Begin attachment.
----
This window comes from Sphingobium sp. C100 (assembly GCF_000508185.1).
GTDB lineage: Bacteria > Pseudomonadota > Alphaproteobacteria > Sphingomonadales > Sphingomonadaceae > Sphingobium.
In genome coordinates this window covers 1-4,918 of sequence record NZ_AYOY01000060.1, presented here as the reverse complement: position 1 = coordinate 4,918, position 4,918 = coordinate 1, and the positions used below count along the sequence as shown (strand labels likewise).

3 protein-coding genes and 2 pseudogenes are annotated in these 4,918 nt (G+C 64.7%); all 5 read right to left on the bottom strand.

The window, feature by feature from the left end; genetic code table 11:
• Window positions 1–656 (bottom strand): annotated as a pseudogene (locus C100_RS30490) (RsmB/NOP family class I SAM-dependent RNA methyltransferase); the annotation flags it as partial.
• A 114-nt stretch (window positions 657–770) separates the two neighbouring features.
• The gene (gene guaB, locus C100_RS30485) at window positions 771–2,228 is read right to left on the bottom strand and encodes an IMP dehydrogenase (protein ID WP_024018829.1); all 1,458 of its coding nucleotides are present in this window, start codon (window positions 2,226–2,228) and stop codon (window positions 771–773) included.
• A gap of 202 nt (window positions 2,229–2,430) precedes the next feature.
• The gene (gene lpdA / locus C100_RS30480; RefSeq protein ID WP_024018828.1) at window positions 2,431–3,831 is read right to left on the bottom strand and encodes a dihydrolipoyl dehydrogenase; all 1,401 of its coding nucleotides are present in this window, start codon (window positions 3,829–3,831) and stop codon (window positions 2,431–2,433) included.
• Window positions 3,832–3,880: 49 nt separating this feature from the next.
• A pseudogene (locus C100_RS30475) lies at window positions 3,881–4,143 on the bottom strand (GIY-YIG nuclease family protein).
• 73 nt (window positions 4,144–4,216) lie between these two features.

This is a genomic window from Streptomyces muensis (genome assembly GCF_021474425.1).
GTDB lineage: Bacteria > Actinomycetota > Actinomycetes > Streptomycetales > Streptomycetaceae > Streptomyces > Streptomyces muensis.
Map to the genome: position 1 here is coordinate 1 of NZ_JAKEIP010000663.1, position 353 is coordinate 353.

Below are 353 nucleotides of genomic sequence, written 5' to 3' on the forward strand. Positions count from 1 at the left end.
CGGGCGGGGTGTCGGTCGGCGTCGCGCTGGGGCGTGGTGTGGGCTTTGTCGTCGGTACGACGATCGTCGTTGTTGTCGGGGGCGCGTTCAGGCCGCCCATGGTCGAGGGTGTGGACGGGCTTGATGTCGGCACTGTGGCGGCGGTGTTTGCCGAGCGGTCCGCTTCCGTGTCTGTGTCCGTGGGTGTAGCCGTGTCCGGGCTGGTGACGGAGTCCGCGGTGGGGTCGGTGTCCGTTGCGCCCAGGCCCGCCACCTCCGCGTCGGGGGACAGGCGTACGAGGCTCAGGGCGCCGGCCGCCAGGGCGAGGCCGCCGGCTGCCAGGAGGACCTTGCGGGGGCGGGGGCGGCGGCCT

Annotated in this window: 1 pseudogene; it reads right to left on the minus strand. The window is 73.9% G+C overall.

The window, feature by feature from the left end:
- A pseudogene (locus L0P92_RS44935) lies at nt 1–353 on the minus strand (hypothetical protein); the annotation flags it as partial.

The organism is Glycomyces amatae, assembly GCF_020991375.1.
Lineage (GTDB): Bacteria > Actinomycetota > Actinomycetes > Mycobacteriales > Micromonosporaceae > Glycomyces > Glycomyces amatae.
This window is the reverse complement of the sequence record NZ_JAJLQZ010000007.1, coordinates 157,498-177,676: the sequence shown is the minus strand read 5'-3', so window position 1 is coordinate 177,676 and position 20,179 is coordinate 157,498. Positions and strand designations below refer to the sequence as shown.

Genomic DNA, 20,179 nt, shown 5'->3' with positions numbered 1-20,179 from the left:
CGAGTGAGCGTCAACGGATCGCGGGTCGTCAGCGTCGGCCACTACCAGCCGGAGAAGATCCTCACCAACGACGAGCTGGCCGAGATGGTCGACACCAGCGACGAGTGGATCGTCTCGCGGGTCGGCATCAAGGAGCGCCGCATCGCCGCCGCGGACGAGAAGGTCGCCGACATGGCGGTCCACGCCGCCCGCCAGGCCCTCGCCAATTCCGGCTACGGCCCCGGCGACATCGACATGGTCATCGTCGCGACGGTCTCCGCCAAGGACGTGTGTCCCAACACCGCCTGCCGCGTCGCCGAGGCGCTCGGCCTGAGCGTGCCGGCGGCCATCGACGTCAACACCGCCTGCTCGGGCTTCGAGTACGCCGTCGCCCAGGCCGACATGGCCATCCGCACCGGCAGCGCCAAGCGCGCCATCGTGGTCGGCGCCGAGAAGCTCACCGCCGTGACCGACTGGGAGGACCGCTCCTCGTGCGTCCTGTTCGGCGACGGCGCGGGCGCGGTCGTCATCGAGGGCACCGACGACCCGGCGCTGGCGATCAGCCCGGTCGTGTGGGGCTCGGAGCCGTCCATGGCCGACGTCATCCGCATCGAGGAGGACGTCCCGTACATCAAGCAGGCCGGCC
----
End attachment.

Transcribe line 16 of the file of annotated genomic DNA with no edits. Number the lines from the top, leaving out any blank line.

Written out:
Map to the genome: position 1 here is coordinate 1 of NZ_JAKEIP010000663.1, position 353 is coordinate 353.